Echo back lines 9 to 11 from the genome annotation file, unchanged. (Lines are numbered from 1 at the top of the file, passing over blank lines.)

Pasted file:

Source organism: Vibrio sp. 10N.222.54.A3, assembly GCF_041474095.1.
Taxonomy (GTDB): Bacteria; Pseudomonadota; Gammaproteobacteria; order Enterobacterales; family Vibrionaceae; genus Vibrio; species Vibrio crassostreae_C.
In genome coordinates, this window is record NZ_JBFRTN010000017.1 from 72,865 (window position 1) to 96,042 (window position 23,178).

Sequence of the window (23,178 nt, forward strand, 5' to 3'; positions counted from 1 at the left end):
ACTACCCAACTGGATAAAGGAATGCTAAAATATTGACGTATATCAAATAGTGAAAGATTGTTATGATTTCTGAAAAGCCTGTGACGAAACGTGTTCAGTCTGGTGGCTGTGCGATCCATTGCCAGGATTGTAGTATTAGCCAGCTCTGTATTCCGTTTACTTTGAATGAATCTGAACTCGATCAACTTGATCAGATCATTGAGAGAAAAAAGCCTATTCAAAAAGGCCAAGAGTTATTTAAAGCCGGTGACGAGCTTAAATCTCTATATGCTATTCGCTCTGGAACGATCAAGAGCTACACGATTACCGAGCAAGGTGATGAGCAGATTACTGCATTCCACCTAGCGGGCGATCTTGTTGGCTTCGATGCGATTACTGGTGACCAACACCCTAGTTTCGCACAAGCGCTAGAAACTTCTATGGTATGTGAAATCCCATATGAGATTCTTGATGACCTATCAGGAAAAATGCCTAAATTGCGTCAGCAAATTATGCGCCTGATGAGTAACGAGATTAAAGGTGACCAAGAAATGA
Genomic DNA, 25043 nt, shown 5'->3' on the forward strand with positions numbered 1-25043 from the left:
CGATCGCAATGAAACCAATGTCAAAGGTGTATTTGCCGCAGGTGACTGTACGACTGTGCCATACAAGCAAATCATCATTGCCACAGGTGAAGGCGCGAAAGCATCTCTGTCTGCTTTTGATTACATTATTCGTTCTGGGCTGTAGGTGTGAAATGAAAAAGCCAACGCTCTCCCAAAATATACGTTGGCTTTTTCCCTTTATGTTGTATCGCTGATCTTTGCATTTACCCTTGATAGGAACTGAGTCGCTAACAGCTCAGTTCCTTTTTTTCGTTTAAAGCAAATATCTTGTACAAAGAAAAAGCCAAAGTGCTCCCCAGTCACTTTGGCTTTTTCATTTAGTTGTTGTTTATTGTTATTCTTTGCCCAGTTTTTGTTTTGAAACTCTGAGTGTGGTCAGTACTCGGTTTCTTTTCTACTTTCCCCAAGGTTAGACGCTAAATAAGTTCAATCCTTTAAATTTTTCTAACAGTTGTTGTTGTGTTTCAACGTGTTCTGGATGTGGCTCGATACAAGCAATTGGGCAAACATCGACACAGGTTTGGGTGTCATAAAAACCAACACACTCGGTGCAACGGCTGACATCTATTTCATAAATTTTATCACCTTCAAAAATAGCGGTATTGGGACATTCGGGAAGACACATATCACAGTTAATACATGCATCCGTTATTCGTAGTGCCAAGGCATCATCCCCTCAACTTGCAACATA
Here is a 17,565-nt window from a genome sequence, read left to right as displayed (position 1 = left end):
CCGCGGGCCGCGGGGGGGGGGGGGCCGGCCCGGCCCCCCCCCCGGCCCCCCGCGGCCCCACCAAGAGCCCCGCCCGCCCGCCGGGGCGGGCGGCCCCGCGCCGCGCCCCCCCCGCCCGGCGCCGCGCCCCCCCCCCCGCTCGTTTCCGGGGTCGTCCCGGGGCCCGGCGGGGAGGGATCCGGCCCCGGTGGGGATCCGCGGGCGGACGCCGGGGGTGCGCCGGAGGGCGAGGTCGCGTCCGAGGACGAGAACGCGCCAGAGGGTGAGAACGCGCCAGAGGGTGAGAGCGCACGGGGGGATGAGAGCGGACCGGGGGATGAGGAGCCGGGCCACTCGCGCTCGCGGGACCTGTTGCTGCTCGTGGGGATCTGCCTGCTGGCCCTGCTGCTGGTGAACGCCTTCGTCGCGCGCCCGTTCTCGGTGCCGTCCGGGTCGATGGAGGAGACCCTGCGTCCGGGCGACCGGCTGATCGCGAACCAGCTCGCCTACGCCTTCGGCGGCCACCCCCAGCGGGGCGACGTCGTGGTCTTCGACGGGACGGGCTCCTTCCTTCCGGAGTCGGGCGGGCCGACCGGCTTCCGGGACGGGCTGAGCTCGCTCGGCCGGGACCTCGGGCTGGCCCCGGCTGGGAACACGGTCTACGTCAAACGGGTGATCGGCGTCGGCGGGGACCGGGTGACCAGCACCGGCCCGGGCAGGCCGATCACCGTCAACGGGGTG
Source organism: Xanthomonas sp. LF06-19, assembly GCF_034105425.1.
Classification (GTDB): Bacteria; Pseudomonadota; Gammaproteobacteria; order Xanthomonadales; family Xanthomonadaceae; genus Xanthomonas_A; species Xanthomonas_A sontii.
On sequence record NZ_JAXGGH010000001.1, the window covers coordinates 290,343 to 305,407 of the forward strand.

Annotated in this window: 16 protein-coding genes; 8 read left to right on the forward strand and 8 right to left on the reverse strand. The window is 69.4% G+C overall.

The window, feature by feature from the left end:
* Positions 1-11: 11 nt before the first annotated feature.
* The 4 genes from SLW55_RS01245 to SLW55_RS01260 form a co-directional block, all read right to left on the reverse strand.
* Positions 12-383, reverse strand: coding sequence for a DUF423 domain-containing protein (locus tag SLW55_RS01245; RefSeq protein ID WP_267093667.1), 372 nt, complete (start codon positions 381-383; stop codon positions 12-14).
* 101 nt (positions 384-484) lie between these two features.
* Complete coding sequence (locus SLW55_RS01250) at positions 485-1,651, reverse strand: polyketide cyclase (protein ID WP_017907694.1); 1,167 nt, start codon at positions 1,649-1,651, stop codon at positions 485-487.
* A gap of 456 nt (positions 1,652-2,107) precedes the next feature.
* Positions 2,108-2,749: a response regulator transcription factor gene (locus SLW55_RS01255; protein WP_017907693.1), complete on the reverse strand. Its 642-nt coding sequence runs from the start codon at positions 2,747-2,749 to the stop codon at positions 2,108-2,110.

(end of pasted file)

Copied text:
CCGCGGGCCGCGGGGGGGGGGGGGCCGGCCCGGCCCCCCCCCCGGCCCCCCGCGGCCCCACCAAGAGCCCCGCCCGCCCGCCGGGGCGGGCGGCCCCGCGCCGCGCCCCCCCCGCCCGGCGCCGCGCCCCCCCCCCCGCTCGTTTCCGGGGTCGTCCCGGGGCCCGGCGGGGAGGGATCCGGCCCCGGTGGGGATCCGCGGGCGGACGCCGGGGGTGCGCCGGAGGGCGAGGTCGCGTCCGAGGACGAGAACGCGCCAGAGGGTGAGAACGCGCCAGAGGGTGAGAGCGCACGGGGGGATGAGAGCGGACCGGGGGATGAGGAGCCGGGCCACTCGCGCTCGCGGGACCTGTTGCTGCTCGTGGGGATCTGCCTGCTGGCCCTGCTGCTGGTGAACGCCTTCGTCGCGCGCCCGTTCTCGGTGCCGTCCGGGTCGATGGAGGAGACCCTGCGTCCGGGCGACCGGCTGATCGCGAACCAGCTCGCCTACGCCTTCGGCGGCCACCCCCAGCGGGGCGACGTCGTGGTCTTCGACGGGACGGGCTCCTTCCTTCCGGAGTCGGGCGGGCCGACCGGCTTCCGGGACGGGCTGAGCTCGCTCGGCCGGGACCTCGGGCTGGCCCCGGCTGGGAACACGGTCTACGTCAAACGGGTGATCGGCGTCGGCGGGGACCGGGTGACCAGCACCGGCCCGGGCAGGCCGATCACCGTCAACGGGGTG
Source organism: Xanthomonas sp. LF06-19, assembly GCF_034105425.1.
Classification (GTDB): Bacteria; Pseudomonadota; Gammaproteobacteria; order Xanthomonadales; family Xanthomonadaceae; genus Xanthomonas_A; species Xanthomonas_A sontii.